See also:
♦ Julian Day Number ♦ Universal Time
Julian Date [Munkasey M.]

A date in the Julian calendar.

A day number from the Julian calendar. For example, day number 2,440,588 is equal to Jan. 1, 1970 in the Gregorian calendar.

See also:
♦ Julian Day Number ♦ Universal Time
Julian Day [DeVore]

For calculating long intervals of time it was found desirable to eliminate the months and years, and number the days consecutively. Hence one such numbered day is identified by the prefix J.D., meaning Julian Day. (v. Day.)

This table of Julian Days is a convenience in computing the number of elapsed days between any two dates. Merely set down the J.D. for the two days and subtract: the difference will be the number of elapsed days. For dates that are separated by only 2 or 3 years, it will be necessary to use only the last three or four digits. These tables can be applied to any years, if care is exercised to see that a table for a bissextile year is used for a bissextile year, and one for a common year is used for a common year.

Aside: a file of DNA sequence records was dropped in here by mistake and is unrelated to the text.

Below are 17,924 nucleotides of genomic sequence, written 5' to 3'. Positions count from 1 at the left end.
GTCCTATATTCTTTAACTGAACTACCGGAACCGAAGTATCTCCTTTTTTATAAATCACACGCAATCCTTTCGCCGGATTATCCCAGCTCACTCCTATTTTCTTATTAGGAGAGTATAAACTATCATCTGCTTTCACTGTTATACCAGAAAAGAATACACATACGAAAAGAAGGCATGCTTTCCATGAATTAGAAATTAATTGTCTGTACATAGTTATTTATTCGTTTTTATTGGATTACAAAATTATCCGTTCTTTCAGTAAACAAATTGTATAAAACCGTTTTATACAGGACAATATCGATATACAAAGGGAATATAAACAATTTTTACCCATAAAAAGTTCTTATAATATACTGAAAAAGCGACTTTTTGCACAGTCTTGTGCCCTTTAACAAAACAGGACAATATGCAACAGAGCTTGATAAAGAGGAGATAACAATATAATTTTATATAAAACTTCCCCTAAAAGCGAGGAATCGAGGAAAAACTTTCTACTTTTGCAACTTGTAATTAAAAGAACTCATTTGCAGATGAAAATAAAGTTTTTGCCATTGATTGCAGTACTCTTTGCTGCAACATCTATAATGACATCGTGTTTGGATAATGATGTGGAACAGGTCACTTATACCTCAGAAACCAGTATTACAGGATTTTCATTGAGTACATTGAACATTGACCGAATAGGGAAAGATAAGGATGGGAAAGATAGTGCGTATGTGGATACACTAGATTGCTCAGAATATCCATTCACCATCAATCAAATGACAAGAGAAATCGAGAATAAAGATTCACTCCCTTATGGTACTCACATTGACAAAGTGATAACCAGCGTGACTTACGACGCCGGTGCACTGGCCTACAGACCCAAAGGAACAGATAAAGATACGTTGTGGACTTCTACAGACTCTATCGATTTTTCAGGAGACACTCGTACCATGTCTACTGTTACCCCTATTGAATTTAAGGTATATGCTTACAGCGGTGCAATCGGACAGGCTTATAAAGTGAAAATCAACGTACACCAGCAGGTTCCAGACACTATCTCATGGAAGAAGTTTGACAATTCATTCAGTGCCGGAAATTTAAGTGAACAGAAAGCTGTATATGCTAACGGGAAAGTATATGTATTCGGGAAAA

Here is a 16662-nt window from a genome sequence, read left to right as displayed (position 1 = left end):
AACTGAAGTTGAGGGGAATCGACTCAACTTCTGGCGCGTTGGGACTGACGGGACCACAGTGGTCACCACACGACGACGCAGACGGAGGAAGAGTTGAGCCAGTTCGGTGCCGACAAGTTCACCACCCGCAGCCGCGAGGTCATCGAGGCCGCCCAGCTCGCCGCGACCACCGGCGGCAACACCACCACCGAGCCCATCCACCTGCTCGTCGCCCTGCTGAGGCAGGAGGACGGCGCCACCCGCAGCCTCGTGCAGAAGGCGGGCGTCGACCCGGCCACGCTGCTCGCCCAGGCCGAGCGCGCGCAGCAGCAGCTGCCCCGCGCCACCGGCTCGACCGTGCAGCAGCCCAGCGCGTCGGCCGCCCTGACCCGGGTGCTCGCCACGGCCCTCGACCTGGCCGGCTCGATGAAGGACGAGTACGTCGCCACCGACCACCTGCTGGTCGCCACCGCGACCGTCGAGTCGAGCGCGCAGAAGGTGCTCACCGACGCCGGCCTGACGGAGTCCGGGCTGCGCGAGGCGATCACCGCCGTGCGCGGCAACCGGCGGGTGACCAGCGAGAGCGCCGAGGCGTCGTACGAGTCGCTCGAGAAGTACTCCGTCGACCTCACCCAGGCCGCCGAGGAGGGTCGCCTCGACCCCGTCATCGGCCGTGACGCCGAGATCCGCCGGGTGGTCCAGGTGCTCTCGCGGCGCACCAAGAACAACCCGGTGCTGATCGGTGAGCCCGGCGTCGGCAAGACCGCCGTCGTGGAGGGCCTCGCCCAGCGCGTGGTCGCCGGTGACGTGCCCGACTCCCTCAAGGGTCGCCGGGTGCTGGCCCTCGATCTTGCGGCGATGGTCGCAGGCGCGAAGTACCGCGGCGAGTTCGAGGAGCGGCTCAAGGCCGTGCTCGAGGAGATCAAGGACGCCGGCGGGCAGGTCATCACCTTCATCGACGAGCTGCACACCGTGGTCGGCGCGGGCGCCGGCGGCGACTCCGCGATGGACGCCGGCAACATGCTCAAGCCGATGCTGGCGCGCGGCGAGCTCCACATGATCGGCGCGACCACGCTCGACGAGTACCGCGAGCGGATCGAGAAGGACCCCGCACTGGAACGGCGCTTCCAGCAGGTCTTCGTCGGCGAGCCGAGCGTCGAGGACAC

See also:
♦ Julian Day Number ♦ Universal Time
Julian Day Number [Astro*Index]

To facilitate astronomical calculations, days (beginning at noon) are numbered consecutively from an epoch sufficiently far in the past to precede the historical period. The number assigned to a day in the continuous count is the Julian Day Number, which is defined to be 0 (zero) for the day starting at Greenwich Noon on 4713 BC January 1 of the Julian proleptic calendar. The Julian day number, therefore, denotes the number of days that has elapsed, at Greenwhich Noon on the day designated, since the above epoch.

See also:
♦ Scaliger, Joseph Justus ♦ Epoch
Julian Ephemeris Date   JED [Astro*Index]

Direct equivalence of the Ephemeris Time, expressed using Julian Day Numbers. The fundamental epoch: 1900 JAN 00,12:00:00 ET is equated to: JED 2415020.0

See also:
♦ Ephemeris Time
Julian Year [Astro*Index]

Mean length of a year in the Julian Calendar

See also:
♦ Year ♦ Julian Calendar

 

Astro*Index Copyright © 1997 Michael Erlewine